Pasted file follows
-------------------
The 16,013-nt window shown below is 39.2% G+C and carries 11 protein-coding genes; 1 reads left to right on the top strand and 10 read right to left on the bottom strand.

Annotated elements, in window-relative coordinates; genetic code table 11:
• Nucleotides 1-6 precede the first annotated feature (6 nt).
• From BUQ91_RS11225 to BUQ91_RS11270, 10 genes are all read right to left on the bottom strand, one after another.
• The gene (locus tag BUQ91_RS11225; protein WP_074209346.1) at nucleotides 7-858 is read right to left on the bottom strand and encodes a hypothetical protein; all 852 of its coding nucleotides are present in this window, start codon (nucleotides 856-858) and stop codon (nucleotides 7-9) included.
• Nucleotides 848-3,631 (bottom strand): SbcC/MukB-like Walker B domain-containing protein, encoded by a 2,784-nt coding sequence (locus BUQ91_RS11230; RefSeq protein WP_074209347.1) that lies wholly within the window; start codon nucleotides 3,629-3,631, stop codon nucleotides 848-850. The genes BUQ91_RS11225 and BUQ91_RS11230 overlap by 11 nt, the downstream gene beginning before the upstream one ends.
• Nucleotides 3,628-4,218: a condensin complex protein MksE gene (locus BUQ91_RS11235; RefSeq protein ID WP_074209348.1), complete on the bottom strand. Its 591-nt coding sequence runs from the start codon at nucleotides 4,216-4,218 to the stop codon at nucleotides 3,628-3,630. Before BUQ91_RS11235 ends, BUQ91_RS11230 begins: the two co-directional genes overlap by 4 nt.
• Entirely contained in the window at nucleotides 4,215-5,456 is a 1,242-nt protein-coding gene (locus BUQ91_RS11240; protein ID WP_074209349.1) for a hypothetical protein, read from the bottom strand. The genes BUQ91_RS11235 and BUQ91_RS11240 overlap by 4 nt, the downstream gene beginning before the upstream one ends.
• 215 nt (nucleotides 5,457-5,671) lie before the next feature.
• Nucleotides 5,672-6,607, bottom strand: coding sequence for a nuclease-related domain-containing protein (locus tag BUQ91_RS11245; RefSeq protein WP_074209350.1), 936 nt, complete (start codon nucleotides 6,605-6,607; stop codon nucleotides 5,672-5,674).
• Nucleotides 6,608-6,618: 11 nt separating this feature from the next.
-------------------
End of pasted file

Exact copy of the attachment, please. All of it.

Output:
The 16,013-nt window shown below is 39.2% G+C and carries 11 protein-coding genes; 1 reads left to right on the top strand and 10 read right to left on the bottom strand.

Annotated elements, in window-relative coordinates; genetic code table 11:
• Nucleotides 1-6 precede the first annotated feature (6 nt).
• From BUQ91_RS11225 to BUQ91_RS11270, 10 genes are all read right to left on the bottom strand, one after another.
• The gene (locus tag BUQ91_RS11225; protein WP_074209346.1) at nucleotides 7-858 is read right to left on the bottom strand and encodes a hypothetical protein; all 852 of its coding nucleotides are present in this window, start codon (nucleotides 856-858) and stop codon (nucleotides 7-9) included.
• Nucleotides 848-3,631 (bottom strand): SbcC/MukB-like Walker B domain-containing protein, encoded by a 2,784-nt coding sequence (locus BUQ91_RS11230; RefSeq protein WP_074209347.1) that lies wholly within the window; start codon nucleotides 3,629-3,631, stop codon nucleotides 848-850. The genes BUQ91_RS11225 and BUQ91_RS11230 overlap by 11 nt, the downstream gene beginning before the upstream one ends.
• Nucleotides 3,628-4,218: a condensin complex protein MksE gene (locus BUQ91_RS11235; RefSeq protein ID WP_074209348.1), complete on the bottom strand. Its 591-nt coding sequence runs from the start codon at nucleotides 4,216-4,218 to the stop codon at nucleotides 3,628-3,630. Before BUQ91_RS11235 ends, BUQ91_RS11230 begins: the two co-directional genes overlap by 4 nt.
• Entirely contained in the window at nucleotides 4,215-5,456 is a 1,242-nt protein-coding gene (locus BUQ91_RS11240; protein ID WP_074209349.1) for a hypothetical protein, read from the bottom strand. The genes BUQ91_RS11235 and BUQ91_RS11240 overlap by 4 nt, the downstream gene beginning before the upstream one ends.
• 215 nt (nucleotides 5,457-5,671) lie before the next feature.
• Nucleotides 5,672-6,607, bottom strand: coding sequence for a nuclease-related domain-containing protein (locus tag BUQ91_RS11245; RefSeq protein WP_074209350.1), 936 nt, complete (start codon nucleotides 6,605-6,607; stop codon nucleotides 5,672-5,674).
• Nucleotides 6,608-6,618: 11 nt separating this feature from the next.